Kroger v. Ligon, et al.

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Justia Opinion Summary

The court of appeals affirmed the decision in which the Workers' Compensation Board ("Board") held that the Administrative Law Judge ("ALJ") erred by denying future medical benefits for claimant's work-related injury but that the evidence did not compel an award of permanent income benefits. At issue was whether substantial evidence supported an award of future medical benefits and whether the evidence compelled the ALJ to find that claimant's injury produced a permanent impairment rating and entitled him to permanent income benefits. The court held that KRS 342.020(1) entitled claimant to be awarded future medical benefits where evidence that he required no medical treatment as of the date he reached maximum medical improvement or the date that his claim was heard was an improper basis to deny future medical benefits. The court also held that the evidence the injury warranted a permanent impairment rating was not so overwhelming as to render the decision that was made unreasonable.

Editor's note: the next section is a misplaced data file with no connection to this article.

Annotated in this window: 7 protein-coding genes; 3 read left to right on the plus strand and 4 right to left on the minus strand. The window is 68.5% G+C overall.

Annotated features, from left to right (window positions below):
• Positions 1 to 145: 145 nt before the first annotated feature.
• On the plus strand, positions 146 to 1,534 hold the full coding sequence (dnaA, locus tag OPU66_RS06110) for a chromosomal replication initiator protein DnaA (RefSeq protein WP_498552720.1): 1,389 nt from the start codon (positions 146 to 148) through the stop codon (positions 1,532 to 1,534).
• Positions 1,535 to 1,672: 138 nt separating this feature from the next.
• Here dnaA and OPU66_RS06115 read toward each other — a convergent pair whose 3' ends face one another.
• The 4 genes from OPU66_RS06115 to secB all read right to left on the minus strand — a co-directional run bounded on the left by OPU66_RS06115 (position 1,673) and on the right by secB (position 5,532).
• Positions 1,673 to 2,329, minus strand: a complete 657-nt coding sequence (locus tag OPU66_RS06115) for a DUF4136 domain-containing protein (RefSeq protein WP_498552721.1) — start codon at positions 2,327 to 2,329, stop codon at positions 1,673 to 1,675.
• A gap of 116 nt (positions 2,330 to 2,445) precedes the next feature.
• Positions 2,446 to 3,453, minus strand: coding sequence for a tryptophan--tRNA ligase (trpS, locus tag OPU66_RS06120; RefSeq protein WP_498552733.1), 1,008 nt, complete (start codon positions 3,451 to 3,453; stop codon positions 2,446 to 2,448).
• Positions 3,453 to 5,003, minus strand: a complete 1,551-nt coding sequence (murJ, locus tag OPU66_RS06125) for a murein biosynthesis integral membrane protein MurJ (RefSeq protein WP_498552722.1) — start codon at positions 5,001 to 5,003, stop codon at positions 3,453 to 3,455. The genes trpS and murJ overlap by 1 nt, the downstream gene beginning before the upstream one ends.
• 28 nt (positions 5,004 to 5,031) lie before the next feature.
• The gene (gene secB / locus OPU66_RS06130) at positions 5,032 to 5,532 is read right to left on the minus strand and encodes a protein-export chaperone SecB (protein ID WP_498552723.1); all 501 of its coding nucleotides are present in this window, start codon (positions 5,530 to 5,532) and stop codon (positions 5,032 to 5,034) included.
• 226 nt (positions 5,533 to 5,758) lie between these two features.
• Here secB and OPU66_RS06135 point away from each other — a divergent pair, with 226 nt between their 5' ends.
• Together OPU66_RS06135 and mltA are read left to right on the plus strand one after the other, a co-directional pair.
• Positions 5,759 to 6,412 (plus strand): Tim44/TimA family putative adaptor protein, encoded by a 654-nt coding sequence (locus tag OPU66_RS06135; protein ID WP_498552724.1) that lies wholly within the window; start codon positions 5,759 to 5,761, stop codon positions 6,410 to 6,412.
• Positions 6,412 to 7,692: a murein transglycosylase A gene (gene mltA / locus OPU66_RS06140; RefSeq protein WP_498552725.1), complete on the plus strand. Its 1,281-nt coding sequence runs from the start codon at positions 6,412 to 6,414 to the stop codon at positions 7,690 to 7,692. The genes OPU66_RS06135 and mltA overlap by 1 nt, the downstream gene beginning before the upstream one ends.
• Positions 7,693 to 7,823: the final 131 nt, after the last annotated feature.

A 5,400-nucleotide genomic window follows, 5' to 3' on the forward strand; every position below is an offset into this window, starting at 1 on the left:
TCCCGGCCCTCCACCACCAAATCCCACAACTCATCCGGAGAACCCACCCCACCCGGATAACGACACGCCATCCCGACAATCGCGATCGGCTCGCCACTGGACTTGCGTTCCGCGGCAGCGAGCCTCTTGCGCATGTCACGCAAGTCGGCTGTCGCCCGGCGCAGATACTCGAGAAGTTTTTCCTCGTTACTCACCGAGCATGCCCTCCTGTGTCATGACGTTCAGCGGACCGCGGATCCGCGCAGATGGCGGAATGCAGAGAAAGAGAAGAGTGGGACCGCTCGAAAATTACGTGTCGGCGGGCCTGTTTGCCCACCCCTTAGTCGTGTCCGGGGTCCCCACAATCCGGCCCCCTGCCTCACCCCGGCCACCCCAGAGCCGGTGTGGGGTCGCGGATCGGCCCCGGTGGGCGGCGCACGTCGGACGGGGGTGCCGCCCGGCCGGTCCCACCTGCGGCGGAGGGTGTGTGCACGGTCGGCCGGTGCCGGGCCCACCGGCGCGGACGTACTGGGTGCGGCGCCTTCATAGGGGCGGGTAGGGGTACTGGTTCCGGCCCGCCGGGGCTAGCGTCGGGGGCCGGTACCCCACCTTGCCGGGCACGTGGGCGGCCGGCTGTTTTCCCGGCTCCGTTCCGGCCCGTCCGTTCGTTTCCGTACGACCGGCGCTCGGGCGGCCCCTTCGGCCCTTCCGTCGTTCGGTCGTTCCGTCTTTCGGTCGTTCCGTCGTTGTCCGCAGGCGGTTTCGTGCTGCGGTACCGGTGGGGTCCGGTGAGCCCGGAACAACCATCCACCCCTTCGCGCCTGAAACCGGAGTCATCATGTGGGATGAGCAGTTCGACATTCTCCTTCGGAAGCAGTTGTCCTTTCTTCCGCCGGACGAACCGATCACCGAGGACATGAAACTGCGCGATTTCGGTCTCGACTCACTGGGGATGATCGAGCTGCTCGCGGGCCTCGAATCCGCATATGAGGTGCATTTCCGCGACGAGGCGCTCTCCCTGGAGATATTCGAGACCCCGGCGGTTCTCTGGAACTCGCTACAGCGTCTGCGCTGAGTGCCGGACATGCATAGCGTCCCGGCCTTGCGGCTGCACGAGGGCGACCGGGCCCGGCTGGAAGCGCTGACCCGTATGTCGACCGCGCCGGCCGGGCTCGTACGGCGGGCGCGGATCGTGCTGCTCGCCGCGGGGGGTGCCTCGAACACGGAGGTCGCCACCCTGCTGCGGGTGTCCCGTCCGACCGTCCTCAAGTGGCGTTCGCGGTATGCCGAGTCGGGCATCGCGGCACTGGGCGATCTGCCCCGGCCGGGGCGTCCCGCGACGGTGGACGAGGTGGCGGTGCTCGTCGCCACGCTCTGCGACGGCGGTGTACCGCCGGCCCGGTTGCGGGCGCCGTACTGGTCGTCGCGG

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RENDERED : MAY 19, 2011 TO BE PUBLISHED ,~$uyrrmr (fourf of ~irufurkV 2010-SC-000385-WC KROGER V. APPELLANT ON APPEAL FROM COURT OF APPEALS CASE NOS . 2009-CA-001455-WC AND 2009-CA-001619-WC WORKERS' COMPENSATION BOARD NO . 06-69756 JAPHETH LIGON; HONORABLE CHRIS DAVIS, ADMINISTRATIVE LAW JUDGE; AND WORKERS' COMPENSATION BOARD AND 2010-SC-000403-WC JAPHETH LIGON V. APPELLEES CROSS-APPELLANT ON APPEAL FROM COURT OF APPEALS CASE NOS . 2009-CA-001455-WC AND 2009-CA-001619-WC WORKERS' COMPENSATION BOARD NO . 06-69756 KROGER; HONORABLE CHRIS DAVIS, ADMINISTRATIVE LAW JUDGE ; AND WORKERS' COMPENSATION BOARD CROSS-APPELLEES OPINION OF THE COURT AFFIRMING The Court of Appeals affirmed the decision in which the Workers' Compensation Board held that the Administrative Law Judge (ALJ) erred by denying future medical benefits for the claimant's work-related injury but that the evidence did not compel an award of permanent income benefits . Appealing, the employer asserts that the Board should not have disturbed the decision to deny future medical benefits because it was supported by substantial evidence under a correct interpretation of the law. The claimant asserts in a cross-appeal that the evidence compelled the ALJ to find that his injury produced a permanent impairment rating and entitled him to permanent income benefits . We affirm for the reasons stated herein . The claimant was born in 1978 and earned a GED certificate . He injured his right shoulder on September 21, 2006, when lifting a seventy-pound box of chicken in the course of his work for the defendant-employer . He notified his supervisor immediately and was sent for medical treatment . In November 2006 the claimant became a patient of Dr. Grossfeld, an orthopedic surgeon, who diagnosed a labral tear in the right shoulder based on an MRI scan . On February 14, 2007 she performed arthroscopic shoulder surgery in which she debrided an undersurface rotator cuff tear and performed a type 2 superior labral repair. She released the claimant to left-handed duty on May 22, 2007 and anticipated that he would reach maximum medical improvement (MMI) at five months post surgery . On May 23, 2007 Kroger directed the claimant to seek treatment from Dr. Bonnarens, also an orthopedic surgeon . He ordered x-rays, which revealed two metallic anchors that were consistent with a previous "SLAP" (superior labrum tear from anterior to posterior) injury repair. He also ordered an MR arthrogram, which revealed no evidence of a recurrent tear. Dr . Bonnarens noted that the claimant exhibited marked limitations in internal rotation of the shoulder and recommended additional physical therapy . He examined the claimant on July 11, 2007 and released him to return to regular duty with the understanding that he would probably be sore at the end of the day. At the final visit on August 29, 2007 Dr. Bonnarens noted some continued tightness with glenohumeral internal rotation ; recommended continued stretching with a home exercise program; and considered the claimant to be at MMI . A February 19, 2008 letter from Dr. Bonnarens noted that the claimant had canceled a recent appointment . He assigned a 0% impairment rating under the Fifth Edition of the Guides to the Evaluation of Permanent Impairment (Guides), noting that the claimant had a full range of motion, no abnormal ligamentous ty, and normal strength . The letter did not address the reasonableness or necessity of future medical treatment . On February 4, 2008 the claimant sought treatment in Tennessee with Dr. Dovan, an orthopedic surgeon . Dr. Dovan noted complaints of right shoulder pain and stiffness and injected the shoulder after finding "some subtle instability" in the shoulder on physical examination . He noted on April 8, 2008 that the claimant failed to keep his appointment and that the recent functional capacity evaluation was invalid due to his failure to put forth maximal effort. Dr. Dovan concluded that the claimant was at MMI ; assigned a 1 .5% impairment rating based on the right shoulder; and released him to full duty with no restrictions . Responding to questionnaires on December 2, 2008, he stated that he did not think further medical treatment was needed and that the claimant reached MMI on May 30, 2007 . Dr. Fishbein, an orthopedic surgeon, evaluated the claimant in July 2008 . He assigned an 8% impairment rating based on the right shoulder and stated that the injury would require medical care for the indefinite future . He testified when deposed that the work-related injury caused a SLAP tear to the right shoulder, which he characterized as being extensive, difficult to repair, and easy to re-injure . He stated that such an injury leaves some impairment, even in the hands of the best of surgeons, and found it "just incredulous" that Dr. Bonnarens assigned a 0% impairment rating. Dr . Fishbein described the medical treatment the claimant received as being reasonable and necessary and, when asked if he needed any future treatment, responded that he had received "all the treatment he needs at this point." The claimant failed to return to work when released to do so in July 2007 and was terminated . He obtained work through an employment agency for a period of time beginning in October 2007 and later relocated to Tennessee, where he had a part-time job at a P. F. Chang's restaurant . He testified that he continued to experience pain, tightness, and popping and clicking sensations in his right shoulder. The AI,J awarded temporary total disability benefits from December 4, 2006 through July 15, 2007, as paid by the employer, but dismissed the claims for permanent income and medical benefits . The AI,J found the evidence to show "overwhelmingly" that the injury produced no permanent impairment rating, viewing the opinions of Drs . Fishbein and Dovan concerning an impairment rating to be inconsistent with their opinions concerning the need for future medical treatment among other. things . Moreover, the ALJ viewed the opinions of Drs. Bonnarens, Fishbein, and Dovan as precluding an award of future medical benefits . I. STANDARD OF REVIEW . An injured worker bears the burden of proof and risk of non-persuasion before the AI,J with regard to every element of his claim.' KRS 342 .285 designates the ALJ as the finder of fact in workers' compensation cases . It permits an appeal to the Board but provides that the ALJ's decision is "conclusive and binding as to all questions of fact" and prohibits the Board or a reviewing court from substituting its judgment for the ALJ's "as to the weight of evidence on questions of fact." 2 As a consequence, the ALJ has the sole discretion to determine the quality, character, and substance of evidence . 3 An ALJ may reject any testimony and believe or disbelieve various parts of the evidence, regardless of whether it comes from the same witness or the 1 See Roark v. Alva Coal Corporation, 371 S.W.2d 856 (Ky. 1963); Wolf Creek Collieries v. Crum, 673 S.W.2d 735 (Ky.App . 1984); Snawder v. Stice, 576 S .W.2d 276 (Ky.App . 1979) . 2 See also KRS 342 .290. 3 Paramount Foods, Inc. v. Burkhardt, 695 S .W.2d 418 (Ky. 1985). same party's total proof 4 KRS 342 .285(2) and KRS 342 .290 limit administrative and judicial review of an ALJ's decision to determining whether the ALJ "acted without or in excess of his powers ;"5 whether the decision "was procured by fraud;"6 or whether the decision was erroneous as a matter of law. 7 Errors of law would include whether the ALJ misapplied Chapter 342 to the facts; made a clearly erroneous finding of fact; rendered an arbitrary or capricious decision ; or committed an abuse of discretion. A party who appeals a finding that favored the party with the burden of proof must show that no substantial evidence supported the finding, i.e., that it was unreasonable under the evidence.$ A party who fails to meet its burden before the ALJ must show on appeal that the unfavorable finding was clearly erroneous because overwhelming evidence compelled a favorable finding, i. e., that no reasonable person could have failed to be persuaded by the favorable evidence . 9 Evidence that would have supported but not compelled a different decision is an inadequate basis for reversal on appeal. t o 4 Caudill v. Maloney's Discount Stores, 560 S.W.2d 15, 16 (Ky. 1977) . 5 KRS 342 .285(2)(a) . 6 KRS 342 .285(2)(b) . KRS 342 .285(2)(c), (d), and (e) . See also American Beauty Homes Corp. v. Louisville & Jefferson County Planning & Zoning Commission, 379 S.W.2d 450, 457 (Ky. 1964) . 7 8 Special Fund v. Francis, 708 S.W.2d 641, 643 (Ky. 1986) ; Mosley v. Ford Motor Co., 968 S .W. 2d 675 (Ky. App. 1998); REO Mechanical v. Barnes, 691 S.W.2d 224 (Ky. App. 1985). 9 10 McCloud v. Beth-Elkhorn Corp., 514 S.W.2d 46 (Ky. 1974) . II. FUTURE MEDICAL BENEFITS. The employer takes issue with the Board's conclusion that the evidence compelled an award of future medical benefits under KRS 342 .020(1) as construed in FEIInstallation, Inc. v. Williams." Pointing to what it perceives to be "critical distinctions" between the present case and Williams, the employer relies on Mullins v. Mike Catron Construction/Catron Interior Systems, Inc. 12 to argue that future medical benefits are permitted but not required when a workrelated injury produces a 0% permanent impairment rating. The employer maintains that the Board should not have disturbed the ALJ's decision to deny future medical benefits because substantial medical evidence supported it . The employer also maintains that the Court of Appeals erred by failing to address whether the Board substituted its judgment for the ALJ's, thereby exceeding the scope of its review . We disagree . KRS 342 .020(1) entitles a worker to reasonable and necessary medical treatment "at the time of the injury and thereafter during disability," without regard to the duration of income benefits . FEIInstallation, Inc. v. Williams concerned whether KRS 342 .020(1) entitles a worker who reaches maximum medical improvement with no permanent impairment rating to future medical benefits . The court determined that an injured worker is entitled to future medical benefits for so long as the injury causes impairment as defined on page 2 of the American Medical Association's Guides to the Evaluation ofPermanent 11 12 214 S.W.3d 313, 318-19 (Ky. 2007) . 237 S.W.3d 561, 563 (Ky. App. 2007) . Impairment (Guides), Fifth Edition. Impairment, as so defined, means "a loss, loss of use, or derangement of any body part, organ system, or organ function." The Williams court explained that the presence of impairment demonstrates a harmful change in the human organism and "disability," regardless of whether the impairment and resulting disability are severe enough to warrant a permanent impairment rating or permanent income benefits . 13 The Williams court acknowledged, however, that an injury may be temporary and warrant only temporary medical benefits . 14 Thus, in Mullins v. Catron Construction/ Catron Interior Systems, Inc. 15 the court reaffirmed an ALJ's decision to deny future medical benefits to a worker who suffered a temporary exacerbation of his pre-existing condition and failed to show the need for medical treatment after the date he reached MMI . Mullins governs a narrow class of cases to which the present case does not belong. KRS 342 .020(1) entitled the claimant to be awarded future medical benefits . He did not sustain a temporary exacerbation of a pre-existing condition, such as occurred in Mullins, 16 but a SLAP tear that required surgery and the permanent implantation of hardware in his shoulder . Thus, evidence that he required no medical treatment as of the date he reached MMI or the date that his claim was heard was an improper basis to deny future medical benefits . As in Williams, KRS 342 .020(1) entitles the claimant to reasonable 13 14 214 S. W.3d at 318-19 . See Robertson v. United Parcel Service, 64 S.W.3d 284 (Ky. 2001) . is 237 S.W.3d 561 (Ky. App . 2007) . 16 237 S.W.3d at 562 . and necessary medical expenses "during disability," despite a finding that the injury warranted no permanent impairment rating. Likewise, KRS 342 .020(1) and KRS 342 .125(3) entitle his employer to reopen in order to dispute the compensability of future treatment that is unreasonable, unnecessary, or unrelated to the injury. i7 KRS 342 .310(1) permits either party to be sanctioned for prosecuting or defending such a dispute unreasonably . III. INCOME BENEFITS. The claimant asserts in his cross-appeal that the ALJ erred by finding that his injury produced no permanent impairment rating. He argues that Dr . Bonnarens assigned the 0% rating in February 2008 based on a physical examination performed in August 2007 and failed to consider the subsequent treatment notes from Dr . Dovan, who recommended a revision of the SLAP tear surgery . He maintains that no reasonable person would fail to conclude that a permanent impairment rating resulted from his injury. He emphasizes that it required surgery and the implantation of two metallic screws in his shoulder; required extensive post-surgical treatment and physical therapy; and resulted in a recommendation that he undergo a surgical revision . Although the evidence would have supported a finding that the claimant's injury produced a permanent impairment rating, we are not convinced that it compelled such a finding . The date that an injured worker reaches MMI and the assessment of a permanent impairment rating under the 17 See 803 KAR 25 :012 . Jones v. Newberg, 890 S .W.2d 284, 285 (Ky. 1994) ; Mitee Enterprises v. Yates, 865 S.W.2d 654 (Ky. 1993) ; National Pizza Co. v. Curry, 802 S .W.2d 949 (Ky. App . 1991) . American Medical Association's Guides to the Evaluation ofPermanent Impairment (Guides) are medical questions to be answered by the medical experts. is Dr. Dovan opined in December 2008 that the claimant reached MMI on May 30, 2007 but stated previously that MMI occurred in February 2008 ; Dr. Grossfeld anticipated that the claimant would reach MMI at five months post-surgery, i.e., in mid-July 2007; Dr. Bonnarens opined that he reached MMI in August 2007 . Drs. Dovan and Fishbein opined that the injury warranted a permanent impairment rating under the Guides; Dr. Bonnarens opined that it did not. When confronted with conflicting medical opinions, such as were present in this case, the ALJ may decide whom and what to believe . 19 A different ALJ might have decided the claim differently . The fact remains, however, that the evidence the injury warranted a permanent impairment rating was not so overwhelming as to render the decision that was made unreasonable . The decision of the Court of Appeals is affirmed . All sitting . All concur. 18 Kentucky River Enterprises, Inc. v. Elkins, 107 S .W.3d 206 (Ky. 2003) . 1 9 Copar, Inc. v. Rogers, 127 S .W.3d 554, 561 (Ky. 2003) . 10 COUNSEL FOR APPELLANT/ CROSS-APPELLEE, KROGER: Joel Walter Aubrey Pohl, Kiser 8, Aubrey, PSC 303 North Hurstbourne Parkway Suite 110 Louisville, KY 40222 COUNSEL FOR APPELLEE/ CROSS-APPELLANT, JAPHETH LIGON: Donald D. Zuccarello 3209 West End Avenue Nashville, TN 37203